« Reply #5 on: July 01, 2016, 01:23:06 PM »
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  • It is ashame that the last Howard/Fine/Howard original was somewhat weak in my opinion.  The war scene was bad.

    I thought Larry on the ledge, Shemp on the horse and the handcuff scenes were stupid.

    I did like the hot pack given to Moe ... and the Turkish bath women!

    It is great they did a spoof of Dragnet ... I just wish it was better.

    I give it a 6.
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    Offline Signor Spumoni

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    Re: Blunder Boys (1955)
    « Reply #6 on: July 01, 2016, 02:34:49 PM »
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  • I should watch this again before commenting because my only clear recollection of "Blunder Boys" are the parts where they parody "Dragnet."  Those are the parts I enjoy most.  For me, Shemp's yukking it up over his own bad puns makes those parts funny.  I also like the beginning where the police call box shakes when Moe closes its door. 

    Forgot to add:  I *love* Shemp's Groundhog/ground hog pun.  I also enjoy seeing Moe's just-too-large glencheck jacket with that loud tie.

    Offline Signor Spumoni

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    Re: Blunder Boys (1955)
    « Reply #7 on: July 01, 2016, 03:35:22 PM »
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  • By the way - - Mrs. M-M, In the "Dragnet" parody segments, Shemp appears to be wearing that bashed-in hat which we wanted you to see.  The question arose, when Moe wore it in a previous short, whether you think it was a legitimate style for the time.

    Offline Lefty

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    Re: Blunder Boys (1955)
    « Reply #8 on: July 02, 2016, 10:37:03 AM »
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  • "I'm Hallday."  "I'm Hamels."  "I'm Lee."  "I'm Oswalt."  Wait a week, wrong grouping.  Actually, for having an original short so late in Shemp's career and life, it's pretty good.  Yes, the Halladay/Terraday/Holiday shtick is the best part.  The scenes at the college and at the Turkish bath are enjoyable as well.  I still cannot figure out why Kenneth MacDonald was not used as a villain in this short.  It's like if Captain Binghamton wasn't the bad guy in a McHale's Navy episode.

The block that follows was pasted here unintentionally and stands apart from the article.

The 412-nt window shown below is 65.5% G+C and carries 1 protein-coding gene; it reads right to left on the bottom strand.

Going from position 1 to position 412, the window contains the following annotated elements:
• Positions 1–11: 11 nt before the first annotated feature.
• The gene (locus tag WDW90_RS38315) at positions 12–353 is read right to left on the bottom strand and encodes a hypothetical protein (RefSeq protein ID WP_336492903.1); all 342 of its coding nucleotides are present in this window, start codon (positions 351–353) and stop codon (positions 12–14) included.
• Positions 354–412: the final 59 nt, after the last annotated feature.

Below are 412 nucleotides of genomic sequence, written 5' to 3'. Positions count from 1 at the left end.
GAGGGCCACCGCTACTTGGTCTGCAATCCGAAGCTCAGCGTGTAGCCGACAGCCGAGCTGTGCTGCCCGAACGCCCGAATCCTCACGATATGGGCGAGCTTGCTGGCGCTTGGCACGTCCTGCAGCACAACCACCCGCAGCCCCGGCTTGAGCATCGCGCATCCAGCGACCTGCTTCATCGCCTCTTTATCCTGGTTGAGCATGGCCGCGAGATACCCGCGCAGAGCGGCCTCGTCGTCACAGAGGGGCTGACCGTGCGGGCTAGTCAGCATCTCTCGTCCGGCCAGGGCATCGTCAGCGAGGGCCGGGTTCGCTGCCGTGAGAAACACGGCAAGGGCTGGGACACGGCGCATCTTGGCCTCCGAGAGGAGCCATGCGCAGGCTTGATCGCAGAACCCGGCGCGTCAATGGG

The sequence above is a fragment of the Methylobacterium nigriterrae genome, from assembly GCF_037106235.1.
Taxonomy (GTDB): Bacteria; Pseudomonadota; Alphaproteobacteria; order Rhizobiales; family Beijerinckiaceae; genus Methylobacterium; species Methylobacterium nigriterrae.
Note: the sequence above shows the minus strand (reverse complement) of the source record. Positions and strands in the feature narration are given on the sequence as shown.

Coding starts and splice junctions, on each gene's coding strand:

Offline Desmond Of The Outer Sanctorum

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    Re: Blunder Boys (1955)
    « Reply #9 on: July 02, 2016, 11:16:58 AM »
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  • Where is Kadora, anyway?
    "Give me a smart idiot over a stupid genius any day." -- Samuel Goldwyn

    Many would rather believe a lie because truth demands a response.

    Offline GreenCanaries

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    Re: Blunder Boys (1955)
    « Reply #10 on: July 03, 2016, 12:29:45 AM »
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  •       For stunt double goodness, check out the very obvious Moe stunt double when he's putting an ax to the table.  The best stunt double is Shemp after being shot through the ceiling.  Notice when "Shemp" falls down, so does a toupee!

    The Great JK, in one of his last roles -- possibly his last bit of actual doubling that I know of, anyway; I know he has a few more extra roles in the Besser era.

    (3S.net says he's also the waiter and Shemp's double, but I disagree on both counts.)
    "With oranges, it's much harder..."

    Offline Dr. Hugo Gansamacher

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    Re: Blunder Boys (1955)
    « Reply #11 on: July 03, 2016, 11:34:56 AM »
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  • The idea of the Stooges doing a parody of Dragnet was a good one. Of course Moe should take Jack Webb's part and talk in a grave monotone about "nothing but the facts," and he and Larry should play it straight when identifying themselves while Shemp does something screwy. But, as Metaldams said, it gets old.

    The first of the flashback scenes has the Stooges in combat. The best thing in this scene to my eye is the bombshell that travels through the scene at about five miles per hour. The rest is pretty stale.